Active (real-time) storage replication is usually implemented by distributing updates of a block device to several physical hard disks. This way, any file system supported by the operating system can be replicated without modification, as the file system code works on a level above the block device driver layer. It is implemented either in hardware (in a disk array controller) or in software (in a device driver).

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The most basic method is disk mirroring, typical for locally connected disks. The storage industry narrows the definitions, so mirroring is a local (short-distance) operation. A replication is extendable across a computer network, so the disks can be located in physically distant locations, and the master-slave database replication model is usually applied. The purpose of replication is to prevent damage from failures or disasters that may occur in one location, or in case such events do occur, improve the ability to recover. For replication, latency is the key factor because it determines either how far apart the sites can be or the type of replication that can be employed.

The main characteristic of such cross-site replication is how write operations are handled:

 

  • Synchronous replication – guarantees “zero data loss” by the means of atomic write operation, i.e. write either completes on both sides or not at all. Write is not considered complete until acknowledgement by both local and remote storage. Most applications wait for a write transaction to complete before proceeding with further work, hence overall performance decreases considerably. Inherently, performance drops proportionally to distance, as latency is caused by speed of light. For 10 km distance, the fastest possible roundtrip takes 67 μs, whereas nowadays a whole local cached write completes in about 10-20 μs. An often-overlooked aspect of synchronous replication is the fact that failure of remote replica, or even just the interconnection, stops by definition any and all writes (freezing the local storage system). This is the behaviour that guarantees zero data loss. However, many commercial systems at such potentially dangerous point do not freeze, but just proceed with local writes, losing the desired zero recovery point objective. The main difference between synchronous and asynchronous volume replication is that synchronous replication needs to wait for the destination server in any write operation.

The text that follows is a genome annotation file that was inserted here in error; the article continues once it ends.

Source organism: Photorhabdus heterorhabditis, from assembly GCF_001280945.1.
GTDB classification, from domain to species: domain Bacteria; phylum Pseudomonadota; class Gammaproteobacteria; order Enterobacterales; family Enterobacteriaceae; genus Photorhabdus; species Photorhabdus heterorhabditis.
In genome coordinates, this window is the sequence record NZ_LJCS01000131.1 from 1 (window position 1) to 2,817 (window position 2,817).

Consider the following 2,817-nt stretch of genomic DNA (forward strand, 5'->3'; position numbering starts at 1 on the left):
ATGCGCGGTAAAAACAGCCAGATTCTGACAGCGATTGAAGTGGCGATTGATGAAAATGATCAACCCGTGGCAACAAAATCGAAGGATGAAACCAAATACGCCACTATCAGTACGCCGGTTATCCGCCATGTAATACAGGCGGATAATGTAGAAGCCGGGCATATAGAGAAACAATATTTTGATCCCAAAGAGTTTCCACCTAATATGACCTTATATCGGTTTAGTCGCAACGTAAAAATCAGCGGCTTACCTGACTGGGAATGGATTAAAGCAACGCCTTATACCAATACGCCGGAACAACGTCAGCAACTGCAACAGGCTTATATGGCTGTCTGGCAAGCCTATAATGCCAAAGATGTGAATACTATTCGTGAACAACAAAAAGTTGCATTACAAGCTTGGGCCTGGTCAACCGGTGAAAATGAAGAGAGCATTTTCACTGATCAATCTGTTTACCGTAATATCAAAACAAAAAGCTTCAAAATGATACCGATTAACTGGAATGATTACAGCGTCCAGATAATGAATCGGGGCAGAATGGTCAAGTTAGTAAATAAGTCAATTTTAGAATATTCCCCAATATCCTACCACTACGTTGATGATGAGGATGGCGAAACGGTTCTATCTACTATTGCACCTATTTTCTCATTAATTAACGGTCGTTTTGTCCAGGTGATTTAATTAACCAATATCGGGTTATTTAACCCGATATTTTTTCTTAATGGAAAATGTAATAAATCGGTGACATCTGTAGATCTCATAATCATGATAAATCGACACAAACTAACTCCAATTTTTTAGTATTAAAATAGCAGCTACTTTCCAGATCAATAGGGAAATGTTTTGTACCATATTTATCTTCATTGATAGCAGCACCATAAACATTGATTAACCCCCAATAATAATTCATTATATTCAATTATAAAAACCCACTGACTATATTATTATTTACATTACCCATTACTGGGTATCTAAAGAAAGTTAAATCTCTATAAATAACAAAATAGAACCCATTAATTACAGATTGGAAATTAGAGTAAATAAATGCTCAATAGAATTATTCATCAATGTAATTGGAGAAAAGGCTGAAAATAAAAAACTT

• Asynchronous replication – write is considered complete as soon as local storage acknowledges it. Remote storage is updated, but probably with a small lag. Performance is greatly increased, but in case of losing a local storage, the remote storage is not guaranteed to have the current copy of data and most recent data may be lost.
  • Semi-synchronous replication – this usually means[citation needed] that a write is considered complete as soon as local storage acknowledges it and a remote server acknowledges that it has received the write either into memory or to a dedicated log file. The actual remote write is not performed immediately but is performed asynchronously, resulting in better performance than synchronous replication but offering no guarantee of durability.
  • Point-in-time replication – introduces periodic snapshots that are replicated instead of primary storage. If the replicated snapshots are pointer-based, then during replication only the changed data is moved not the entire volume. Using this method, replication can occur over smaller, less expensive bandwidth links such as iSCSI or T1 instead of fiber optic lines.

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